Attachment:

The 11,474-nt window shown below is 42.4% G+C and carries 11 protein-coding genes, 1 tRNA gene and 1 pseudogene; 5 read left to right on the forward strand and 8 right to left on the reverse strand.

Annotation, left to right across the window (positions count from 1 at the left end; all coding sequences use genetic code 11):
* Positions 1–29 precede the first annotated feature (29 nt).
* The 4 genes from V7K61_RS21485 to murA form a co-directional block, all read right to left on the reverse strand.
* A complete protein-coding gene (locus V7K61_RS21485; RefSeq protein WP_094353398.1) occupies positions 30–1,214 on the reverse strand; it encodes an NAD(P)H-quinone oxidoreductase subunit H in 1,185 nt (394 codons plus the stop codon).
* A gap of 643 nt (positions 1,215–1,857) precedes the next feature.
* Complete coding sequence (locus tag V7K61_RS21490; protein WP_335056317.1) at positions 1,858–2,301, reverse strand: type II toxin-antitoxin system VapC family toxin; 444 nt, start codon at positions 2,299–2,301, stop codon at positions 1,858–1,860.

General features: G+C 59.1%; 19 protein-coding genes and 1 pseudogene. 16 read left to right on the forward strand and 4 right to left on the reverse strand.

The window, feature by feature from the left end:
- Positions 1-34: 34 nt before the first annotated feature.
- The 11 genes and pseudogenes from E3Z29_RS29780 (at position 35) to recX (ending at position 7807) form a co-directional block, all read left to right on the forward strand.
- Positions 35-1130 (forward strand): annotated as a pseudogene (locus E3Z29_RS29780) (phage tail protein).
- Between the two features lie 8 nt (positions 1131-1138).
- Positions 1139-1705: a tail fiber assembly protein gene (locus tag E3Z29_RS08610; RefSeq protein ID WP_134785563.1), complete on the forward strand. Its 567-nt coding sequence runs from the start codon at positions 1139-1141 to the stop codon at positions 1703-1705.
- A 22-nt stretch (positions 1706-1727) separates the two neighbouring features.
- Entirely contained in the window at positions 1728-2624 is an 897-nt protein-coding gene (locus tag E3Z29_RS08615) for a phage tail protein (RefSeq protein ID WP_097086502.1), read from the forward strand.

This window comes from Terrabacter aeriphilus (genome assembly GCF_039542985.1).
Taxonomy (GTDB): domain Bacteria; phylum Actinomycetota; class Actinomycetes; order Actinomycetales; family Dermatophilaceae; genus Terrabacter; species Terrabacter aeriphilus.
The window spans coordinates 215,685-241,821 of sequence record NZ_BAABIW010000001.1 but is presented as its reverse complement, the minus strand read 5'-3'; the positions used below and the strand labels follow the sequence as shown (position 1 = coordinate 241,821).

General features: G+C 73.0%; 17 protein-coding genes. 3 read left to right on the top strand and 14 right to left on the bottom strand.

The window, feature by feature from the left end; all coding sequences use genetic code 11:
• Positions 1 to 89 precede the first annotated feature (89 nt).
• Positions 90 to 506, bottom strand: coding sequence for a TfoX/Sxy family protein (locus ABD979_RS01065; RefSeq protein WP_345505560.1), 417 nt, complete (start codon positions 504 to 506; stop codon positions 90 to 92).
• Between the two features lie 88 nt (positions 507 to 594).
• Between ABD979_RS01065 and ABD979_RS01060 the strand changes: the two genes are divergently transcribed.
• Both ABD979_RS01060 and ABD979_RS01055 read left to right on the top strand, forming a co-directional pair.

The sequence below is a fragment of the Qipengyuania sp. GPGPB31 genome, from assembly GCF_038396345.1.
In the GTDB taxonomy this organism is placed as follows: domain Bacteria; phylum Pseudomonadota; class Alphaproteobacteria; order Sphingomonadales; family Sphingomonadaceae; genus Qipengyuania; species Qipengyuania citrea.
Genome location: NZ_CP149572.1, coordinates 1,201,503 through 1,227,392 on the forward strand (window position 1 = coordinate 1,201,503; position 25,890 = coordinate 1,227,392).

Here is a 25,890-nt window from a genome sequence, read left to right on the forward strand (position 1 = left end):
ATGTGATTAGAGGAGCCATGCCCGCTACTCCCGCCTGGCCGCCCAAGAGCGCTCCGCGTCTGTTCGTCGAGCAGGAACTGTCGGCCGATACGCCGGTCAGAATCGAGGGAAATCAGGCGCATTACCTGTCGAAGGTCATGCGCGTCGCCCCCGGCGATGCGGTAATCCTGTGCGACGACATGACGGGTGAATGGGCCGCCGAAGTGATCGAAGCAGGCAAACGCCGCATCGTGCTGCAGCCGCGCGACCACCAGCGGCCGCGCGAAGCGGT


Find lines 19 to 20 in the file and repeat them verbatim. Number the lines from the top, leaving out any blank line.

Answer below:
The window spans coordinates 215,685-241,821 of sequence record NZ_BAABIW010000001.1 but is presented as its reverse complement, the minus strand read 5'-3'; the positions used below and the strand labels follow the sequence as shown (position 1 = coordinate 241,821).

General features: G+C 73.0%; 17 protein-coding genes. 3 read left to right on the top strand and 14 right to left on the bottom strand.